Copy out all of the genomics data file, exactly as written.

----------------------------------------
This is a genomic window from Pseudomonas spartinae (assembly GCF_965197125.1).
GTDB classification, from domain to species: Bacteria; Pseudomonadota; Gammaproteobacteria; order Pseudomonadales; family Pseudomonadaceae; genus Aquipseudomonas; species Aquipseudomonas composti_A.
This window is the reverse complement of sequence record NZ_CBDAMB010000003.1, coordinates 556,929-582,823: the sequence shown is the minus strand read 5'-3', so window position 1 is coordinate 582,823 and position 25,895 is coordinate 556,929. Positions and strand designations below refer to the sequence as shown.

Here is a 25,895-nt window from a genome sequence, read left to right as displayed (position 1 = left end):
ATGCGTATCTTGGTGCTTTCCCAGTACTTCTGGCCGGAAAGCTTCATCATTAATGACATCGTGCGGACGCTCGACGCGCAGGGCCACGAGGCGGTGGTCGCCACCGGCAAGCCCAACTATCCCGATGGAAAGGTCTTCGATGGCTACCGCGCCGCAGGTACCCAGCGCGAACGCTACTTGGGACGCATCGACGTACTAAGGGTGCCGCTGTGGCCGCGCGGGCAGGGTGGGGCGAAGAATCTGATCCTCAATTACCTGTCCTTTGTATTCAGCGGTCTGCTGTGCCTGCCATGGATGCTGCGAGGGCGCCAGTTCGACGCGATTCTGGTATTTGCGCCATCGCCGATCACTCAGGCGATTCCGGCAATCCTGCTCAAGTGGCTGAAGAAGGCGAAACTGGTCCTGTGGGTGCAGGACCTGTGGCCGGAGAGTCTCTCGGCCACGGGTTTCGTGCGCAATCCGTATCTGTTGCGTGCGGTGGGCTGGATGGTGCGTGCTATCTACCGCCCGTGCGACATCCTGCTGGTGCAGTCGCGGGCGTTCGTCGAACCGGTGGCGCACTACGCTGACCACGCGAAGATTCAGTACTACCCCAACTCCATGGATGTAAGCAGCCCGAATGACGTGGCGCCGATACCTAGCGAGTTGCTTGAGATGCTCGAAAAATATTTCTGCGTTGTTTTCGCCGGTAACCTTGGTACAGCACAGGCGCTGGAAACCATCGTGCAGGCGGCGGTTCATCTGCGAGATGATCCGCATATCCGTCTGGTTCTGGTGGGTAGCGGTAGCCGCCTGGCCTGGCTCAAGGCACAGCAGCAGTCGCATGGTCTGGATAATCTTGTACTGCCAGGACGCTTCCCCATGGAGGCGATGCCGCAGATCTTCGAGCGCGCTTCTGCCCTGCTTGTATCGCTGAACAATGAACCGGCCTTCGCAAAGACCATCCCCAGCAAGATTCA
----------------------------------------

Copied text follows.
This is a genomic window from Pseudomonas spartinae (assembly GCF_965197125.1).
GTDB classification, from domain to species: Bacteria; Pseudomonadota; Gammaproteobacteria; order Pseudomonadales; family Pseudomonadaceae; genus Aquipseudomonas; species Aquipseudomonas composti_A.
This window is the reverse complement of sequence record NZ_CBDAMB010000003.1, coordinates 556,929-582,823: the sequence shown is the minus strand read 5'-3', so window position 1 is coordinate 582,823 and position 25,895 is coordinate 556,929. Positions and strand designations below refer to the sequence as shown.

Here is a 25,895-nt window from a genome sequence, read left to right as displayed (position 1 = left end):
ATGCGTATCTTGGTGCTTTCCCAGTACTTCTGGCCGGAAAGCTTCATCATTAATGACATCGTGCGGACGCTCGACGCGCAGGGCCACGAGGCGGTGGTCGCCACCGGCAAGCCCAACTATCCCGATGGAAAGGTCTTCGATGGCTACCGCGCCGCAGGTACCCAGCGCGAACGCTACTTGGGACGCATCGACGTACTAAGGGTGCCGCTGTGGCCGCGCGGGCAGGGTGGGGCGAAGAATCTGATCCTCAATTACCTGTCCTTTGTATTCAGCGGTCTGCTGTGCCTGCCATGGATGCTGCGAGGGCGCCAGTTCGACGCGATTCTGGTATTTGCGCCATCGCCGATCACTCAGGCGATTCCGGCAATCCTGCTCAAGTGGCTGAAGAAGGCGAAACTGGTCCTGTGGGTGCAGGACCTGTGGCCGGAGAGTCTCTCGGCCACGGGTTTCGTGCGCAATCCGTATCTGTTGCGTGCGGTGGGCTGGATGGTGCGTGCTATCTACCGCCCGTGCGACATCCTGCTGGTGCAGTCGCGGGCGTTCGTCGAACCGGTGGCGCACTACGCTGACCACGCGAAGATTCAGTACTACCCCAACTCCATGGATGTAAGCAGCCCGAATGACGTGGCGCCGATACCTAGCGAGTTGCTTGAGATGCTCGAAAAATATTTCTGCGTTGTTTTCGCCGGTAACCTTGGTACAGCACAGGCGCTGGAAACCATCGTGCAGGCGGCGGTTCATCTGCGAGATGATCCGCATATCCGTCTGGTTCTGGTGGGTAGCGGTAGCCGCCTGGCCTGGCTCAAGGCACAGCAGCAGTCGCATGGTCTGGATAATCTTGTACTGCCAGGACGCTTCCCCATGGAGGCGATGCCGCAGATCTTCGAGCGCGCTTCTGCCCTGCTTGTATCGCTGAACAATGAACCGGCCTTCGCAAAGACCATCCCCAGCAAGATTCA